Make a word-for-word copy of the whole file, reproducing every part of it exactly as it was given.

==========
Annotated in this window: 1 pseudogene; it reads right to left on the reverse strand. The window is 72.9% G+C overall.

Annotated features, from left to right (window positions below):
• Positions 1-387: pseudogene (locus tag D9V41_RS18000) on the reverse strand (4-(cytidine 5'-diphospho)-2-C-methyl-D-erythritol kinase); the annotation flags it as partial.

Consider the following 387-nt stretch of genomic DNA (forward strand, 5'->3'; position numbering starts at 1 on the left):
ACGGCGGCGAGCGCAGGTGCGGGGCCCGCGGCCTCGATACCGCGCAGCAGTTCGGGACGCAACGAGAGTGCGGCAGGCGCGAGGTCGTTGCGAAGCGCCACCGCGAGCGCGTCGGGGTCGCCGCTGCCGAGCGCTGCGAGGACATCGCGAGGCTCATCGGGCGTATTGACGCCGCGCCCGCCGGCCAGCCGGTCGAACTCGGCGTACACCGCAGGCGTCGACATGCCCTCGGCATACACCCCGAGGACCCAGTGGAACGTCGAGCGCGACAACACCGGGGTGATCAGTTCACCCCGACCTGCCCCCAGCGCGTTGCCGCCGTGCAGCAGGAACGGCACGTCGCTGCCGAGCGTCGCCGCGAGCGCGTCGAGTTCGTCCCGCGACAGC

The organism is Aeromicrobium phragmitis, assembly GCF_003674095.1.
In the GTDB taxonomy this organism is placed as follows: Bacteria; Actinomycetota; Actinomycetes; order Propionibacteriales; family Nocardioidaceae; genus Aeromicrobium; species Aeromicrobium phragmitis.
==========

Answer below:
Annotated in this window: 1 pseudogene; it reads right to left on the reverse strand. The window is 72.9% G+C overall.

Annotated features, from left to right (window positions below):
• Positions 1-387: pseudogene (locus tag D9V41_RS18000) on the reverse strand (4-(cytidine 5'-diphospho)-2-C-methyl-D-erythritol kinase); the annotation flags it as partial.

Consider the following 387-nt stretch of genomic DNA (forward strand, 5'->3'; position numbering starts at 1 on the left):
ACGGCGGCGAGCGCAGGTGCGGGGCCCGCGGCCTCGATACCGCGCAGCAGTTCGGGACGCAACGAGAGTGCGGCAGGCGCGAGGTCGTTGCGAAGCGCCACCGCGAGCGCGTCGGGGTCGCCGCTGCCGAGCGCTGCGAGGACATCGCGAGGCTCATCGGGCGTATTGACGCCGCGCCCGCCGGCCAGCCGGTCGAACTCGGCGTACACCGCAGGCGTCGACATGCCCTCGGCATACACCCCGAGGACCCAGTGGAACGTCGAGCGCGACAACACCGGGGTGATCAGTTCACCCCGACCTGCCCCCAGCGCGTTGCCGCCGTGCAGCAGGAACGGCACGTCGCTGCCGAGCGTCGCCGCGAGCGCGTCGAGTTCGTCCCGCGACAGC

The organism is Aeromicrobium phragmitis, assembly GCF_003674095.1.
In the GTDB taxonomy this organism is placed as follows: Bacteria; Actinomycetota; Actinomycetes; order Propionibacteriales; family Nocardioidaceae; genus Aeromicrobium; species Aeromicrobium phragmitis.